Here are some additional bullet points on the graphics above:

*  Two of the three tornadoes in 1992 were EF2+.  One was an EF4.
*  The 1991 tornado was an EF3
*  Six of the nine early season tornadoes in 1986 were EF2+

However, over the last 2 years, early season Ohio tornado counts have rose significantly.  17 in 2023.  26 in 2024 through March. Five of those were EF2 tornadoes. One was in Crawford/Huron counties.

For spatial perspective here is the January through March tornado locations for 2023 and 2024:

Jan, Feb, March Tornado Locations - 2023

Jan, Feb, March tornado locations - 2024

Tornado warnings in 2023 through mid March vs tornado warning in 2024 through mid March:


What were the causes of the uptick last year and this year?  Is this a fluke increase or something that we will see more in the years ahead?

One piece to the puzzle may be the Madden Julian Oscillation (MJO). This was in a high amplitude state in both years.  First image is last Jan through March 2023, second image is this year through late March. (More on this in the weeks ahead)

Strong Phase 7,8 and 1 in March of 2023

Strong phase 4,5 and 6 in March 2024

In my opinion, it's hard to draw a long term conclusion based on only a few severe weather events over a few weeks. So while we had two years with an uptick in early season tornadoes in Ohio, we need to monitor the next 3-5 years to see if a trend develops.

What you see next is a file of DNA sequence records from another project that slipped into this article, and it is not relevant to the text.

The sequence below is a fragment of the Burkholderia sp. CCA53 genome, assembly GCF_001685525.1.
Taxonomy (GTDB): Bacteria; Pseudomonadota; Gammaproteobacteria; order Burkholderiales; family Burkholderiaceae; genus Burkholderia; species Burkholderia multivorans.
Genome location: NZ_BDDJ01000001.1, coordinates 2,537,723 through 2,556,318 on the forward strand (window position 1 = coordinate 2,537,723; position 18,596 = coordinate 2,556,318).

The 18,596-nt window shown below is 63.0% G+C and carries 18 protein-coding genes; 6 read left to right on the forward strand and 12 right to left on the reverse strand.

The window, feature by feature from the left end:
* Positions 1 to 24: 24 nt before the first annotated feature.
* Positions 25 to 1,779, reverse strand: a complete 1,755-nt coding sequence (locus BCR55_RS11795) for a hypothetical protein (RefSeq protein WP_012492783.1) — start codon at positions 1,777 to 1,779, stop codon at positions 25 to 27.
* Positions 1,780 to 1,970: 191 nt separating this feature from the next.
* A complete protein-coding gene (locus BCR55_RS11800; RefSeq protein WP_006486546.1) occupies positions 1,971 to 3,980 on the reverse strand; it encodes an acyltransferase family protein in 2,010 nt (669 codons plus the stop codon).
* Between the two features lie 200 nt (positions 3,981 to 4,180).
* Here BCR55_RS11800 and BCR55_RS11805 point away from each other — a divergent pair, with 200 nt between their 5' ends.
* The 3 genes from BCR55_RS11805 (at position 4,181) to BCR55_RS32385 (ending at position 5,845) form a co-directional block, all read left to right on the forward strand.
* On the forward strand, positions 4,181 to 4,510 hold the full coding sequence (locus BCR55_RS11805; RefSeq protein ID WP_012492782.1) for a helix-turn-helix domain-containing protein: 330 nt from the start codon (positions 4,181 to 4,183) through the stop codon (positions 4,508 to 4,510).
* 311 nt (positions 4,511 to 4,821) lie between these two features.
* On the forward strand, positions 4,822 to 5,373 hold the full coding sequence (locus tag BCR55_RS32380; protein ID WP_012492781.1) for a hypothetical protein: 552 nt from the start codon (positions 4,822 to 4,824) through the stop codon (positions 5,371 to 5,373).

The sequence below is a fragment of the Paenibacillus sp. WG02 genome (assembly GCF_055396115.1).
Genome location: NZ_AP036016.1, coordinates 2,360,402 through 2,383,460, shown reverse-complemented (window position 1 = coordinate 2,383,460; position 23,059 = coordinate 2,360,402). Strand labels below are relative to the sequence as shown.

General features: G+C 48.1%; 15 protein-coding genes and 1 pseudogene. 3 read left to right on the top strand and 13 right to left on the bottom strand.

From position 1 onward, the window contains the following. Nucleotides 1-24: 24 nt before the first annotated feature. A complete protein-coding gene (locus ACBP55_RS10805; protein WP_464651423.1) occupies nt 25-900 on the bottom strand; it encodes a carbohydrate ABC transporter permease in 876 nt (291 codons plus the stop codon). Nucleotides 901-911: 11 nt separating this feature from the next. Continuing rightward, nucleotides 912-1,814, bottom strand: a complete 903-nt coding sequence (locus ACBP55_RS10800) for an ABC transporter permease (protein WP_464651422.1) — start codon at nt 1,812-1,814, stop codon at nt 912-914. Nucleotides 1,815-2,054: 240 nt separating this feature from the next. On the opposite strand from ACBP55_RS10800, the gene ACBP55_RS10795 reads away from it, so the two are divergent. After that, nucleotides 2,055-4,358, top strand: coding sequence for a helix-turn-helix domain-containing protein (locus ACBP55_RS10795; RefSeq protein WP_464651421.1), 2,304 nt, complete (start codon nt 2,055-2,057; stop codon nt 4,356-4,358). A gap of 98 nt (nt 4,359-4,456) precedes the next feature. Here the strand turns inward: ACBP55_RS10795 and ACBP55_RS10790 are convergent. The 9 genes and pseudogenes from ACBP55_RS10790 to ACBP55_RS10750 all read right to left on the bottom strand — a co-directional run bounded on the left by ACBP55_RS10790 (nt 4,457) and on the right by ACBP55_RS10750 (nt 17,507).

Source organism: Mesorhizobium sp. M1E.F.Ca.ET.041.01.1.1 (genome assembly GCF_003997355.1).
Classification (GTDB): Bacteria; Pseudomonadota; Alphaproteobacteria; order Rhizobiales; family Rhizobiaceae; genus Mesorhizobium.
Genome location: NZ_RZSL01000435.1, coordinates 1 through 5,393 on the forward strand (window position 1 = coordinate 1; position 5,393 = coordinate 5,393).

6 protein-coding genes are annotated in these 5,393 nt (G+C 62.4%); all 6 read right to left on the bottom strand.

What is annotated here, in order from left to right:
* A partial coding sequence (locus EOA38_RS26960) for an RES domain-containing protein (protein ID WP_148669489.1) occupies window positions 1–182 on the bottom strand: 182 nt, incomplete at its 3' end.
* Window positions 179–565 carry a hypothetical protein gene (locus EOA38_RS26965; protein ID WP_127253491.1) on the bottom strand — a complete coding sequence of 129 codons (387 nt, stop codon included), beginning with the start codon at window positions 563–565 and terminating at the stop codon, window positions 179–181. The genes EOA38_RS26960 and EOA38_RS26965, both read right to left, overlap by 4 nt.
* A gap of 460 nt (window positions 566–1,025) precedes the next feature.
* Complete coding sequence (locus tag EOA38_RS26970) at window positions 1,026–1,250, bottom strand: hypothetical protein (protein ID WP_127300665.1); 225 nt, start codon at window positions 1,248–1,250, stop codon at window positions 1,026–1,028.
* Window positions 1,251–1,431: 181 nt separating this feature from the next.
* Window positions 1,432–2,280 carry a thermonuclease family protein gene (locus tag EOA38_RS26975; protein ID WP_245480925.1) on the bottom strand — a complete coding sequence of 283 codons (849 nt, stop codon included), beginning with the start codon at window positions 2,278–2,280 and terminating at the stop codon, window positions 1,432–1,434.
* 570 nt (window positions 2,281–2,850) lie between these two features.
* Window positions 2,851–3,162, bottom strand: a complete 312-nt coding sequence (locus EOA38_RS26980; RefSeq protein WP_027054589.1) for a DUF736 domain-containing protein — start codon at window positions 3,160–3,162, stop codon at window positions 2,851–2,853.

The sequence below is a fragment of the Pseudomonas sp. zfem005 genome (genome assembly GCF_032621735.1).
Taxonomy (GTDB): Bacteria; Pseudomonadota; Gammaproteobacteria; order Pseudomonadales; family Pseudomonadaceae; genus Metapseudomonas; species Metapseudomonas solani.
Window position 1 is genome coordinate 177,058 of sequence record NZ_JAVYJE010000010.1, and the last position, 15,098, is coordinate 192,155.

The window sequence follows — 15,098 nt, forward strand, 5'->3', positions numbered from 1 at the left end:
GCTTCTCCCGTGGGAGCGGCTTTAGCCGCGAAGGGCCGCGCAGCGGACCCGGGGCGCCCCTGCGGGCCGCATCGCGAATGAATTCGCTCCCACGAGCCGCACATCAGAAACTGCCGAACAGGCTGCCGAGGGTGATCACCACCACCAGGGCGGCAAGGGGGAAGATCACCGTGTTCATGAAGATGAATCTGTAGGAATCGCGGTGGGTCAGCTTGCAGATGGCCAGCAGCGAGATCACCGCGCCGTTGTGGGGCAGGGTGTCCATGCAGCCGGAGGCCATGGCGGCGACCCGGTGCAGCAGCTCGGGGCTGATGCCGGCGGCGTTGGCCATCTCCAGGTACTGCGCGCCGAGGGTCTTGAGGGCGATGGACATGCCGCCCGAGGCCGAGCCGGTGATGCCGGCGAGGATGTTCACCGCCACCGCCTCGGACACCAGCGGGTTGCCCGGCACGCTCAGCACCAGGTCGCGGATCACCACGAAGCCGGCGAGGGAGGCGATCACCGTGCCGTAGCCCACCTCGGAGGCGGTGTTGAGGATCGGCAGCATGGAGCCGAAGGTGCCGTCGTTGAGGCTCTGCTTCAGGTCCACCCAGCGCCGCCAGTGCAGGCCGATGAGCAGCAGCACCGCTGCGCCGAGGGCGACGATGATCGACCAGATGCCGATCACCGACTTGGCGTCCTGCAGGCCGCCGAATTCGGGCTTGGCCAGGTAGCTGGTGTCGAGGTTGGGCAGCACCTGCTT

Thursday, February 29, 2024

Tornado Warnings to Snowfall: How Often?

February 28 featured temperatures in the lower and mid 60s with thunderstorms. A handful of thunderstorm warnings with ONE tornado warning in Knox County around 6am February 28.  This tied the earliest tornado warning of the season (2011 was the other year)

Severe weather across multiple states.

Temperatures dropped quickly from mid 60s to the 20s by early evening across northern Ohio. Scattered snow showers develop in the evening with a heavy band of lake effect by February 29 between 5 and 8am.

The drop in temperature impacted the entire Mid-west, Ohio Valley and Great Lakes.  Here is an animation showing the temperatures from 2:45pm Tuesday 2/27 through 2:45am Wednesday 2/29:

Radar loop for the northern Ohio shoreline the following morning (Thursday AM) shows a significant band of lake effect snow:

How often do we go from TORNADO WARNINGS to SNOW in 24 hours? Here is the short list:

How about TORNADO WARNINGS to SNOW in 48+ hours?

So its been 7 years -- March 3, 2017 -- since we had measurable snow 24 hours after a tornado warning!